Digital Lingua Franca: Do You Speak Emoticon?

March 13, 2018


A smiley face was the original emoji, an ideogram used in the digital world that originated in Japan in 1999. Shigetaka Kurita is credited with creating the first emoji, a gumdrop shaped smiley face. Although the word 'emoji' resembles the English word emotion, which is the origin of the word emoticon, the word emoji is strictly Japanese in origin and combines the symbolic words for picture "e" and character "moji". Kurita was part of a team working on an i-mode internet platform for Japanese mobile phone companies. Originally mobile companies like NTT DoCoMo, Au and Vodafone (now SoftBank Mobile) had proprietary variants and used emojis to distinguish their company's features and services. Today, emojis exist in various genres, including facial expressions, common objects, places and types of weather, and animals. 

Emoticons, which are representations of human facial expressions, were originally created using only letters, numbers and punctuation marks. Built from these keyboard characters, emoticons preceded the graphical emoji, which is an actual image with a facial expression. The word emoticon was derived by combining the words emotion and icon. Originally requested by Google and Apple, hundreds of emoji-like characters were encoded into the Unicode Standard (version 6.0) that was released in the fall of October 2010. Communication problems arose almost immediately as cultural and contextual meanings often varied from the sender to the receiver. However, due to their overwhelming popularity, the world marketplace pressured developers to add additional Unicode designs to meet the demands of different cultures.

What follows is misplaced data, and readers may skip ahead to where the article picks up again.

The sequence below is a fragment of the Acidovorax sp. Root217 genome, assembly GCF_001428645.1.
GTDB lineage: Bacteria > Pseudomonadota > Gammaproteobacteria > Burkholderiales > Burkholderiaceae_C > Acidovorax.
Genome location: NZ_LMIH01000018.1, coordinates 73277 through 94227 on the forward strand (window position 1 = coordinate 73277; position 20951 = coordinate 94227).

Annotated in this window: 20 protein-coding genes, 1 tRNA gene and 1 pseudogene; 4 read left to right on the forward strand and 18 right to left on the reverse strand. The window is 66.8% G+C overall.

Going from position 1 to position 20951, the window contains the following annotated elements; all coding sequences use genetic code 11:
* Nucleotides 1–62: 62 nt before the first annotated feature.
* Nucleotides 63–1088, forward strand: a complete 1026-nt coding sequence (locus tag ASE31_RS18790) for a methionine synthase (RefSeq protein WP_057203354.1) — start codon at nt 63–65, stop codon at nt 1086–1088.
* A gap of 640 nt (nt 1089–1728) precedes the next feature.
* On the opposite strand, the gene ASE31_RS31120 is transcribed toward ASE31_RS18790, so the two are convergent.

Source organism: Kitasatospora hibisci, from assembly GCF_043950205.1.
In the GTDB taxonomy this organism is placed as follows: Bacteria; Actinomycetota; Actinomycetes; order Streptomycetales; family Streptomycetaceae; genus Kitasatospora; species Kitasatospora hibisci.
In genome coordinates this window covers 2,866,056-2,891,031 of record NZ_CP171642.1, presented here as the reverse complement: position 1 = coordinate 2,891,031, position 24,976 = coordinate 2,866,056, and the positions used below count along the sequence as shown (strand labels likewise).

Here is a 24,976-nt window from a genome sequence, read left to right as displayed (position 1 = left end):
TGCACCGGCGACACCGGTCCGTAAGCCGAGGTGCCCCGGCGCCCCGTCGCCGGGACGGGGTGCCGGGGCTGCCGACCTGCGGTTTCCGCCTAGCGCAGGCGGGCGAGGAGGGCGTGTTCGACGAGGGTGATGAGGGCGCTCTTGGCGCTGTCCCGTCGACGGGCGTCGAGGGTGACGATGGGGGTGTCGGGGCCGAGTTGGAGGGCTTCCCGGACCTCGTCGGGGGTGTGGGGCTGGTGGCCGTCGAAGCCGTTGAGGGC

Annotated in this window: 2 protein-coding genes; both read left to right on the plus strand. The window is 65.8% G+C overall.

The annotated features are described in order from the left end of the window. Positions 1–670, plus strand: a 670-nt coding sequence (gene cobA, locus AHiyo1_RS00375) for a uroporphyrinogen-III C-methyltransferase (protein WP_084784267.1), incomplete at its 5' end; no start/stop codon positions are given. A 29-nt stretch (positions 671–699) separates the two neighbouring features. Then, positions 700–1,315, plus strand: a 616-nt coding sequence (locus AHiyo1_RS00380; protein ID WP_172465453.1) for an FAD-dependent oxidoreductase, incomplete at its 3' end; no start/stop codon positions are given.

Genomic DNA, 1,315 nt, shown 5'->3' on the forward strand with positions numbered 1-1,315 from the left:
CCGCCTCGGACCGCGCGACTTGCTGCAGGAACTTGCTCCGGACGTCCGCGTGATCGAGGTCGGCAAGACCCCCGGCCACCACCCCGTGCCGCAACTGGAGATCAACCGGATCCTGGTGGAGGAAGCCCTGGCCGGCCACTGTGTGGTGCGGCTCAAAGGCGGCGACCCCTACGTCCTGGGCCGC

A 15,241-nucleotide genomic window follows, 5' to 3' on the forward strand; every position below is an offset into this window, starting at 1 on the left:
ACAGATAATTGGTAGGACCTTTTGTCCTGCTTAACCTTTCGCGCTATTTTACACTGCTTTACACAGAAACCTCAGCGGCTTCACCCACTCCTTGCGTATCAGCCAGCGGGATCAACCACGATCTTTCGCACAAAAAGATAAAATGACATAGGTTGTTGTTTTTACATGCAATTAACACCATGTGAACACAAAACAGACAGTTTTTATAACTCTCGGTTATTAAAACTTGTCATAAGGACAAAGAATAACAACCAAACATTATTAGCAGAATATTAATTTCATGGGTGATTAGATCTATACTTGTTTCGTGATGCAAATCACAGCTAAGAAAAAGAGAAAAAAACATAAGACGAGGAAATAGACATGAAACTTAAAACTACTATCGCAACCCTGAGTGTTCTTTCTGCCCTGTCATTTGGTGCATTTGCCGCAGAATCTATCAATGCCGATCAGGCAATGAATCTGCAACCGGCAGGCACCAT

Western emoticons are normally sent in text messages and are created with horizontal entries, such as :) for happy face or :'( for crying. By reversing the round bracket, you can create tears of joy :'). In the eastern world, emoticons are generally created with vertical entries, such as (>_<) for a troubled face or (=_=) for someone who is tired. If you are new to the world of texting, you can check out Wikipedia's List of Emoticons. After all, you really want to watch what you say and how you say it; and that's what emoticons are all about. With the abbreviated content and deplorable spelling of most text messages, a trailing emoticon can let the receiver know whether you're being deadly serious or having a good laugh about the matter. So, welcome to today's digital lingua franca for the mobile generation.

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